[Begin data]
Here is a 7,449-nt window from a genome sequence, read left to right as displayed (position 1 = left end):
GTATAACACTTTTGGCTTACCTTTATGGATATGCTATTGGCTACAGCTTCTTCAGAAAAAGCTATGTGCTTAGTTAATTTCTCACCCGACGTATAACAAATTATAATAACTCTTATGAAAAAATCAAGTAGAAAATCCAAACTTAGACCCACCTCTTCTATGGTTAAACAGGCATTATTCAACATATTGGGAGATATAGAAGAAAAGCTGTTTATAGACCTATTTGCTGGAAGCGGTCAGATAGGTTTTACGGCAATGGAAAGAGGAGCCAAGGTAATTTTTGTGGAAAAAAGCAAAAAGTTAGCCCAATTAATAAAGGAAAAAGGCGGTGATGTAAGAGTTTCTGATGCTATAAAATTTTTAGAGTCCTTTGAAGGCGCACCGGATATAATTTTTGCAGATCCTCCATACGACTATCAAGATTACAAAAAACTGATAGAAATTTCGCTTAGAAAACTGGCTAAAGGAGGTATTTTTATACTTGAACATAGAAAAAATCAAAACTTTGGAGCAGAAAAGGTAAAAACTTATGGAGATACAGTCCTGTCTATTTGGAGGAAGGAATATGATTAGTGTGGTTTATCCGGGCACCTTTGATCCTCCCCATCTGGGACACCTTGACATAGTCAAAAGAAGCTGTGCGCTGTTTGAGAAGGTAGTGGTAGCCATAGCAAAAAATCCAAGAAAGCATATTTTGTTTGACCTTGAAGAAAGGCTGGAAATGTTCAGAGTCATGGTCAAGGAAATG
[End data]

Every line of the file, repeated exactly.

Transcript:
Here is a 7,449-nt window from a genome sequence, read left to right as displayed (position 1 = left end):
GTATAACACTTTTGGCTTACCTTTATGGATATGCTATTGGCTACAGCTTCTTCAGAAAAAGCTATGTGCTTAGTTAATTTCTCACCCGACGTATAACAAATTATAATAACTCTTATGAAAAAATCAAGTAGAAAATCCAAACTTAGACCCACCTCTTCTATGGTTAAACAGGCATTATTCAACATATTGGGAGATATAGAAGAAAAGCTGTTTATAGACCTATTTGCTGGAAGCGGTCAGATAGGTTTTACGGCAATGGAAAGAGGAGCCAAGGTAATTTTTGTGGAAAAAAGCAAAAAGTTAGCCCAATTAATAAAGGAAAAAGGCGGTGATGTAAGAGTTTCTGATGCTATAAAATTTTTAGAGTCCTTTGAAGGCGCACCGGATATAATTTTTGCAGATCCTCCATACGACTATCAAGATTACAAAAAACTGATAGAAATTTCGCTTAGAAAACTGGCTAAAGGAGGTATTTTTATACTTGAACATAGAAAAAATCAAAACTTTGGAGCAGAAAAGGTAAAAACTTATGGAGATACAGTCCTGTCTATTTGGAGGAAGGAATATGATTAGTGTGGTTTATCCGGGCACCTTTGATCCTCCCCATCTGGGACACCTTGACATAGTCAAAAGAAGCTGTGCGCTGTTTGAGAAGGTAGTGGTAGCCATAGCAAAAAATCCAAGAAAGCATATTTTGTTTGACCTTGAAGAAAGGCTGGAAATGTTCAGAGTCATGGTCAAGGAAATG